First Hit: Although intellectually interesting, this film fails to engage.
This film deals with acceptance, letting go, and facing fears. Conor (Lewis MacDougall) is a pale and frail young man who is picked on in school, is keeping house because his mum (Felicity Jones) is very sick, and has horrible dreams at night.
This film is dark not only in color in the scenes and topic it addresses, but in the way, all the characters are drawn. Although mum was optimistic in her engagement, there was a melancholy nature in her scenes that seemed to drive all the movie’s scenes.
The main part of the story is about Conor and how his dreams fuel his ability to create an alternate reality by which a Monster (Liam Neeson) appears to Conor at 12:07 and tells him three stories. In return the Monster requires that Conor to tell his truth and tell the Monster his horrible dream.
Adding to the difficulty Conor was having with his mom’s illness and dreams, his Dad (Toby Kebbell) lived in the United States, schoolmate Harry (James Melville) was beating him up, for no reason, on a daily basis, and his Grandma (Sigourney Weaver) was very strict and seemed unloving.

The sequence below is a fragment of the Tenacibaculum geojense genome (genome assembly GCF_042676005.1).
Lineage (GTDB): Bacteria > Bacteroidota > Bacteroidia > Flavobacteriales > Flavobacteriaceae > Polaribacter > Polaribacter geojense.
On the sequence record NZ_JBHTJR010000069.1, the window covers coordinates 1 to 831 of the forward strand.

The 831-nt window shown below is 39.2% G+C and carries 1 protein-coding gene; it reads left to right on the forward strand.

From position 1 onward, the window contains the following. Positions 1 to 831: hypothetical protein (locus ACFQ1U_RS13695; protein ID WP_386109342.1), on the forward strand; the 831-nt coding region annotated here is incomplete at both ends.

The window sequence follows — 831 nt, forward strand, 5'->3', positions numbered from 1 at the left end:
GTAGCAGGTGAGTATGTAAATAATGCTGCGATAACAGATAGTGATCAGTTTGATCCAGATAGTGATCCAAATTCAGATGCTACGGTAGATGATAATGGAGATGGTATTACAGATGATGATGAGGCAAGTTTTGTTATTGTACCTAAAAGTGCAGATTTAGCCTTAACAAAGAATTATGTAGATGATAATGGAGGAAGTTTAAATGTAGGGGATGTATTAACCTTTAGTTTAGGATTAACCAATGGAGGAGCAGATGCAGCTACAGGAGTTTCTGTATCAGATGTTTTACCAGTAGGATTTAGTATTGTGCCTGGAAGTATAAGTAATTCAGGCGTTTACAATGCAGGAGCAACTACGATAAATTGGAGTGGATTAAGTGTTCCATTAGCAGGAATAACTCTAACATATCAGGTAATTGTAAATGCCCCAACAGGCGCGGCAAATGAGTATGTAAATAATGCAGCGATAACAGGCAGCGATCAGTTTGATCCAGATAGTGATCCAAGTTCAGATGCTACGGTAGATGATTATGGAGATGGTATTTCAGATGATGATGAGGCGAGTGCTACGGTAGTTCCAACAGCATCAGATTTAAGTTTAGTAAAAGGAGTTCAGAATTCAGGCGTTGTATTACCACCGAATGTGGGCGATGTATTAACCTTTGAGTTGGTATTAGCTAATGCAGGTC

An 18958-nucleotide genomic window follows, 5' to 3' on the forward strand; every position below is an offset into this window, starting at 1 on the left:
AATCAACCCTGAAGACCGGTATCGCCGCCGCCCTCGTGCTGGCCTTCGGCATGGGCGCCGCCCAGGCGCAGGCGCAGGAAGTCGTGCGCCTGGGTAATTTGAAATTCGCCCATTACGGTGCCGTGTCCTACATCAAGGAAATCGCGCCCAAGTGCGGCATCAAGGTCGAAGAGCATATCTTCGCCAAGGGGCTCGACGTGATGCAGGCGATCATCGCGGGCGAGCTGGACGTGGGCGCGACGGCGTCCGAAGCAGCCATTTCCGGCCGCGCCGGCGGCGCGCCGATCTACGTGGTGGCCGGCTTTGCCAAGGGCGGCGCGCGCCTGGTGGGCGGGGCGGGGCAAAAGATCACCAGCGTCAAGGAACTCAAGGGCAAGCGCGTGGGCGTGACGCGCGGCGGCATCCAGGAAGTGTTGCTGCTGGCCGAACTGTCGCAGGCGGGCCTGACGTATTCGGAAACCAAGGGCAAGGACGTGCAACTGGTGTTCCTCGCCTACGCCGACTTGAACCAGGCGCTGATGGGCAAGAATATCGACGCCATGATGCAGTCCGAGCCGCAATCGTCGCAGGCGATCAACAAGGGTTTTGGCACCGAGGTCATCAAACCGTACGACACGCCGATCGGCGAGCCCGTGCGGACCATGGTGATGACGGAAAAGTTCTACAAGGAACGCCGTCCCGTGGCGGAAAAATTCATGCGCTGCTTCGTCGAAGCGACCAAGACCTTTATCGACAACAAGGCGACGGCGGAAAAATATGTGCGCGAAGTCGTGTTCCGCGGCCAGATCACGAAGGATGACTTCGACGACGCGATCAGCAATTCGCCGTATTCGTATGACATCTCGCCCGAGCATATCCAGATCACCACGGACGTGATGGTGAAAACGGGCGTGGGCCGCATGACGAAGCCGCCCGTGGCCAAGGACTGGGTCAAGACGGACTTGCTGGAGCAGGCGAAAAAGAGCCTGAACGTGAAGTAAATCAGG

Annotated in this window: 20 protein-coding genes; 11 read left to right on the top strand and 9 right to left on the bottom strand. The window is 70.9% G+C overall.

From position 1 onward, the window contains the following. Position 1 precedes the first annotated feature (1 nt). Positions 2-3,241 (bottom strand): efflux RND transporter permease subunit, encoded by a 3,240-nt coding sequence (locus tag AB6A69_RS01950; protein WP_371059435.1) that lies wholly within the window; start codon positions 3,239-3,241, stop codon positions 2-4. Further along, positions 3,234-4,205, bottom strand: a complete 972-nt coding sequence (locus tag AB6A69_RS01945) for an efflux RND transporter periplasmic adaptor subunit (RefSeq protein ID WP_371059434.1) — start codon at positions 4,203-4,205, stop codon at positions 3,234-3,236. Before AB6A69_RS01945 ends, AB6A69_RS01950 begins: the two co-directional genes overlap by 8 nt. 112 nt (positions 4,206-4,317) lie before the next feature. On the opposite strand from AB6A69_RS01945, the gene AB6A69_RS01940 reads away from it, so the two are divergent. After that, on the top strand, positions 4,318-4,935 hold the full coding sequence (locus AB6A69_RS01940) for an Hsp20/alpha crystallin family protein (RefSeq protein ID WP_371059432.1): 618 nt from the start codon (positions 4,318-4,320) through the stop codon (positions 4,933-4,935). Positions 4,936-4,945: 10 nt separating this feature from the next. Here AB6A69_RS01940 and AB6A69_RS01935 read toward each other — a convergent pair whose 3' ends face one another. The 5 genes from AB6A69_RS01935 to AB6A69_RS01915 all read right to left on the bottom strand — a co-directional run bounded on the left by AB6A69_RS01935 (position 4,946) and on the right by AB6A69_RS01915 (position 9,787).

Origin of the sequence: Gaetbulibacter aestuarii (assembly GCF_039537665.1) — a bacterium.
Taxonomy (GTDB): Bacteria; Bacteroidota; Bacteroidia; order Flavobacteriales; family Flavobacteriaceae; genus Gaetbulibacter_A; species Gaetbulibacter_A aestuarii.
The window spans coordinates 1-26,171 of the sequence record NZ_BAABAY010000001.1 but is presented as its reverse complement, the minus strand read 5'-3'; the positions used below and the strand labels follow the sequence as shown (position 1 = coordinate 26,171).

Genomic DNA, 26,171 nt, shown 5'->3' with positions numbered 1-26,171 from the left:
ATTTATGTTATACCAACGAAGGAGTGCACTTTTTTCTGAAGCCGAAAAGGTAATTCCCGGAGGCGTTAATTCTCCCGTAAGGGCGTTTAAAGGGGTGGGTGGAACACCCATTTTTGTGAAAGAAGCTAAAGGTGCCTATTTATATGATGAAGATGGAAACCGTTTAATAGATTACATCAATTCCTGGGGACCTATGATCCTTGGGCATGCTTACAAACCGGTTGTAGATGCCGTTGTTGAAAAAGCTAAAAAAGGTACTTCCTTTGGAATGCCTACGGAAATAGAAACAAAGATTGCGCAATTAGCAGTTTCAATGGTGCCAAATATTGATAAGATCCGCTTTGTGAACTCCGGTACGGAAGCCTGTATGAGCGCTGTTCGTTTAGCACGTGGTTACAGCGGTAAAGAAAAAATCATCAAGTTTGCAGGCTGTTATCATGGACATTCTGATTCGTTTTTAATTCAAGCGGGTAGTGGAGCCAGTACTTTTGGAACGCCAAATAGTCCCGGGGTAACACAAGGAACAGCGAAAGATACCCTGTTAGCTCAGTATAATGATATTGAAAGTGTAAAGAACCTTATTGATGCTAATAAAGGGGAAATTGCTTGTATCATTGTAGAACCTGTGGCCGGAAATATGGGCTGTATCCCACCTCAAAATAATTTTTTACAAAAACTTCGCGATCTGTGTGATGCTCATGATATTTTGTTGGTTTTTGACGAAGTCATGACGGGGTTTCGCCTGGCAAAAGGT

As this film works through this story to resolve the character’s difficulties, I struggled to stay engaged. This film seemed to languish as it unfolded. The slowness of the film, the lack of character development, and the darkness left me wondering, through sections of the film, what was next.
This is not a children’s film although it is told through the eyes of a young boy. It is complex as the Monster tells stories that are supposed to help the boy however they are a bit esoteric and were lost on the boy and maybe the audience.
MacDougall was amazing in this role. He was very good at being, sullen, a picked on weakling and strong in the face of his mother’s death. Jones was OK. Unfortunately, it was my perception that her youngish look in this film made it hard for me to believe she was Conor’s mom. Neeson’s voice for the monster was really good and portrayed the darkness of this film really well. Kebbell was good as Conor’s dad who loved his son but not enough to bring him to the US and live with his current family. Melville was OK as the bully. Weaver was oddly cast and only until the end of the film did I engage with her in this role as Grandmother. One failing of this film was that there was little back story of the characters which caused me to have too many questions while watching. Patrick Ness wrote the screenplay. The lack of each character's history made it a difficult to believe and engage with. J.A. Bayona created some interesting segues between the fantasy of the dream world and the real world, but the lack of backstory, left me wondering most of the time.
Overall: The film was lifeless with sparks of wonderful engagement.